The United States criminal justice system as played out in each state has been particularly harsh on convicted sex offenders. Law prohibits such individuals from living within 1000 feet of locations that are likely to be visited by children such as churches, schools, and playgrounds. The Florida Justice Transitions is a trailer park AKA “Pervert Park” intended for 120 sex offenders and was founded by a mother of a convicted sex offender who was released from prison without a place to live.
This 2014 Swedish documentary was written and directed by husband and wife, Lasse and Frida Barkfors. Most of this film consists of interviews with park residents, Bill, Jamie, Tracy, and Patrick as well Don, a therapist who worked with some of their victims. Their personal stories vary, as do their individual methods of coping with their current situations. We find out that residence in this trailer park lasts as long as the individuals’ probation period and each is required to have two years of counseling. The film presents the struggles that each character faces and the crimes they committed that led to their conviction and imprisonment.
In the words of the directors, “these are the people that no one wants to live amongst. These are the neighbors we wish away…If we hope to curb the cycle and culture of sexual violence, is there value in exploring the lives of sex offenders, regardless of how heartbreaking and difficult it might be?” Counselor Don Sweeney opines, “they have to really be retrained and change the way they live and think about their own histories and addiction issues. All we want to do is punish, castrate them. I’m a counselor; I believe in doing what will help, not hurt.”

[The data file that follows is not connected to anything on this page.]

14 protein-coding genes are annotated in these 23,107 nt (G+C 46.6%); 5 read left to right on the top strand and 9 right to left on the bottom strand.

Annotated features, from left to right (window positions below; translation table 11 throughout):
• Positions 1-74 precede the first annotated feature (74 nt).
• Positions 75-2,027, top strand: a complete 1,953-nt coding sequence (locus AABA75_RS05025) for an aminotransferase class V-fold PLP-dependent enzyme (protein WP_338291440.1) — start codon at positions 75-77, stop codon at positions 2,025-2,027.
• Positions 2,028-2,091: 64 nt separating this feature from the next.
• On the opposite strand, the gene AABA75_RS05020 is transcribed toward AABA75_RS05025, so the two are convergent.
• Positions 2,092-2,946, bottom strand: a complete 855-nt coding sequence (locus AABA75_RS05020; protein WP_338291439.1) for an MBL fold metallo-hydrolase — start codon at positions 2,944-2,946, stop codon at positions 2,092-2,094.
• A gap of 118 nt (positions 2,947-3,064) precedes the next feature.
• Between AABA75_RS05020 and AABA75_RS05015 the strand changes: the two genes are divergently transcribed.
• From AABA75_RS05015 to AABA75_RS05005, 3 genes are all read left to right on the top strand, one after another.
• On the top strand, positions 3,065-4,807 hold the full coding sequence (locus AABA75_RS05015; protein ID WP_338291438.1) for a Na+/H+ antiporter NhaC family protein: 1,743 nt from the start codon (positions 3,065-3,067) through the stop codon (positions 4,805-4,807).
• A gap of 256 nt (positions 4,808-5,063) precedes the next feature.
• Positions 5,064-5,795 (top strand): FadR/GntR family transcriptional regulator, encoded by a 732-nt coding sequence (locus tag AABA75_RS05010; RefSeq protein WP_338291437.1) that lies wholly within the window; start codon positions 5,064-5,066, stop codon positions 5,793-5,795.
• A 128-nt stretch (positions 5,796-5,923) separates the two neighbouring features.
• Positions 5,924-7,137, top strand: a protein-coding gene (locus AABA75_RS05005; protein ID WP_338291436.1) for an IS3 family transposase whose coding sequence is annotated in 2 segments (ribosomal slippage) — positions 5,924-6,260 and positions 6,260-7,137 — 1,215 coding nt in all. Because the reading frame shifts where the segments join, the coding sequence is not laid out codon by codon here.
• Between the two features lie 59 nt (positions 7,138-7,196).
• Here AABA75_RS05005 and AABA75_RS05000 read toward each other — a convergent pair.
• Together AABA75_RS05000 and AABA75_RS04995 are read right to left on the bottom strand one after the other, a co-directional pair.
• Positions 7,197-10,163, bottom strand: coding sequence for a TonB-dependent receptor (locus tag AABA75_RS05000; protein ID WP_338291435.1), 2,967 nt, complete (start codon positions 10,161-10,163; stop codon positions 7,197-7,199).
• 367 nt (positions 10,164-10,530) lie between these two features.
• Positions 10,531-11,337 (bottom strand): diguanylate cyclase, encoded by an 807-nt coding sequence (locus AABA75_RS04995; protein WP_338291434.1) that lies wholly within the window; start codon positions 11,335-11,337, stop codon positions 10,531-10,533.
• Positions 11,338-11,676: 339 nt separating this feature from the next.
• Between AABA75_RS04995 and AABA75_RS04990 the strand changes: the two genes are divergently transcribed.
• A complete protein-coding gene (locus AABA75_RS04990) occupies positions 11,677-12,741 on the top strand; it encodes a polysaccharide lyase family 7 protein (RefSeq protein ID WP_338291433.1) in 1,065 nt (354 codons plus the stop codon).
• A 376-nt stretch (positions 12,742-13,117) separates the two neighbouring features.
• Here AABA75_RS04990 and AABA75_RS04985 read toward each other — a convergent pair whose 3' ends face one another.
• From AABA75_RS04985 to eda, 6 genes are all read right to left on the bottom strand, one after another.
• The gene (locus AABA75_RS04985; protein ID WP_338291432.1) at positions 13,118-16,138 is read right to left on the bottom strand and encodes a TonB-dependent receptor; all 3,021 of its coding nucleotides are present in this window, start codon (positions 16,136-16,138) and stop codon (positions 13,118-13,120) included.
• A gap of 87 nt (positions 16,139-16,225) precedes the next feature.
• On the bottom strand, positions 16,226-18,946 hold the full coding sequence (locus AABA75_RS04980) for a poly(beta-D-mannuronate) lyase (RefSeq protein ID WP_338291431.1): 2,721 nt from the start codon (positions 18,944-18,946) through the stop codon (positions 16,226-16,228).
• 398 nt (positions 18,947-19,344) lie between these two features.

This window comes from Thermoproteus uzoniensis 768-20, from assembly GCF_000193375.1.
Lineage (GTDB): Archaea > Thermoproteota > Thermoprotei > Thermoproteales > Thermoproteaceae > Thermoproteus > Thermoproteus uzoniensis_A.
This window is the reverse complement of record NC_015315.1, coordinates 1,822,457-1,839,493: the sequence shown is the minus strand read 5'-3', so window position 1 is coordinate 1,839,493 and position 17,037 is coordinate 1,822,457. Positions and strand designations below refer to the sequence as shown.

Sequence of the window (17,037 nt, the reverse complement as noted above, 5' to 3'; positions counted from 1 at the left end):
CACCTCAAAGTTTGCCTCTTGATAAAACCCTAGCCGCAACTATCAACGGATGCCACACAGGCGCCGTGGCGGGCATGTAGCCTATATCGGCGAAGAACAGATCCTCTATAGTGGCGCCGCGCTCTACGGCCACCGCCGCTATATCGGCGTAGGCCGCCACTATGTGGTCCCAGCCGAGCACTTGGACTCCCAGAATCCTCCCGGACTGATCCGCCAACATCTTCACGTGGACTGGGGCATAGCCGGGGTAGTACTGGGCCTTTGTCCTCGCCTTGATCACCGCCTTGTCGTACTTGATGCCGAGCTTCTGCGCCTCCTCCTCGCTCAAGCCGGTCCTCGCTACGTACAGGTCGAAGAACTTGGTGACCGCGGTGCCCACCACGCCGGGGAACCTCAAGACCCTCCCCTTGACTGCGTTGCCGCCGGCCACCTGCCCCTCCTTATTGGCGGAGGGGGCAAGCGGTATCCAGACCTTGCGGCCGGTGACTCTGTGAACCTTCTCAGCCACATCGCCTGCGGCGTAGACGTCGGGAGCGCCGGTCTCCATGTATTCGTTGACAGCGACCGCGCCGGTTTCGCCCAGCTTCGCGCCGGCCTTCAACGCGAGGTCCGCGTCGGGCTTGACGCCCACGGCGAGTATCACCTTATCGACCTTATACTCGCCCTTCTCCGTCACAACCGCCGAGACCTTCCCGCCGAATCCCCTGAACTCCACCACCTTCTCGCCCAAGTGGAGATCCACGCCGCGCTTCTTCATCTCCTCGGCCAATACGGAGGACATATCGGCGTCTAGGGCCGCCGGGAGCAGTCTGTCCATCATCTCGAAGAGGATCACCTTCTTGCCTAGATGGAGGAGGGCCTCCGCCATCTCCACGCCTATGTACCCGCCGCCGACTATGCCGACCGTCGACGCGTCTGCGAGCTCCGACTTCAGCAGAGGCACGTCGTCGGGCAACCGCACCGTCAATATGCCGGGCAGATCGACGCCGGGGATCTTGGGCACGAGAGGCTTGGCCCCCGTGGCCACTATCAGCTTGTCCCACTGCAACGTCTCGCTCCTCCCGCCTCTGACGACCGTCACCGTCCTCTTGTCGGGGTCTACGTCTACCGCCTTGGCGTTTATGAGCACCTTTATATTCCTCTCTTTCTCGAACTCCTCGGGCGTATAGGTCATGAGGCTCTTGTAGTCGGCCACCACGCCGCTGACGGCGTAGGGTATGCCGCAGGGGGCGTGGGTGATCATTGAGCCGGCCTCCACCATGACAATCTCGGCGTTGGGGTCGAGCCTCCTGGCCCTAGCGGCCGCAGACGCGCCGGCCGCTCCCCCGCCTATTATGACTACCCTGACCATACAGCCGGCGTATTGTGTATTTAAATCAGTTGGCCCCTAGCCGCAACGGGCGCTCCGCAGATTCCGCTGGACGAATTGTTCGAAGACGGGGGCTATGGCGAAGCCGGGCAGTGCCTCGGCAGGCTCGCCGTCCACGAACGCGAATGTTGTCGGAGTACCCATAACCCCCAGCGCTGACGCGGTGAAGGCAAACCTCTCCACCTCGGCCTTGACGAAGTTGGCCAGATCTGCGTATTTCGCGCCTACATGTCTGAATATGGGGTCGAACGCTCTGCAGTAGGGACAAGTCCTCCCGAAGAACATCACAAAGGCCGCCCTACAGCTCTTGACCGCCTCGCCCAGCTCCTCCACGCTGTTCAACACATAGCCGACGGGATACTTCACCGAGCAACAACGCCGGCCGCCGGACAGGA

This is not an easy film to watch as the subject is frequently quite sordid and the main characters occasionally get emotional when discussing how they became the people that they now are. A common theme that is discussed is personal histories of victimization through childhood sexual abuse and how it changed their lives and their own sexual proclivities. But in the end, this film is really more about how those interviewed have traveled their own voyages of enlightenment and potential redemption. The Barkfors had to search high and low to get funding, after their original visit to the trailer park in 2010, not only due to the film’s subject, but also because they were first-time filmmakers. Finally, in 2013, the Danish production company Final Cut for Real came through with the requisite funds to get the Pervert Park project launched. This film received numerous accolades following its initial release including a Special Jury Prize at the 2015 Sundance Film Festival. I must commend the writer/director Barkfors for tackling a subject that is usually considered to be taboo and their ability to draw out some strikingly articulate conversations from the film’s characters. With the sex offender population dramatically increasing in the US (23% over the past five years) this becomes an important documentary for all of us to see.
Pervert Park will premiere in NYC at IFP’s Made in NY Media Centre May 20, 2016.
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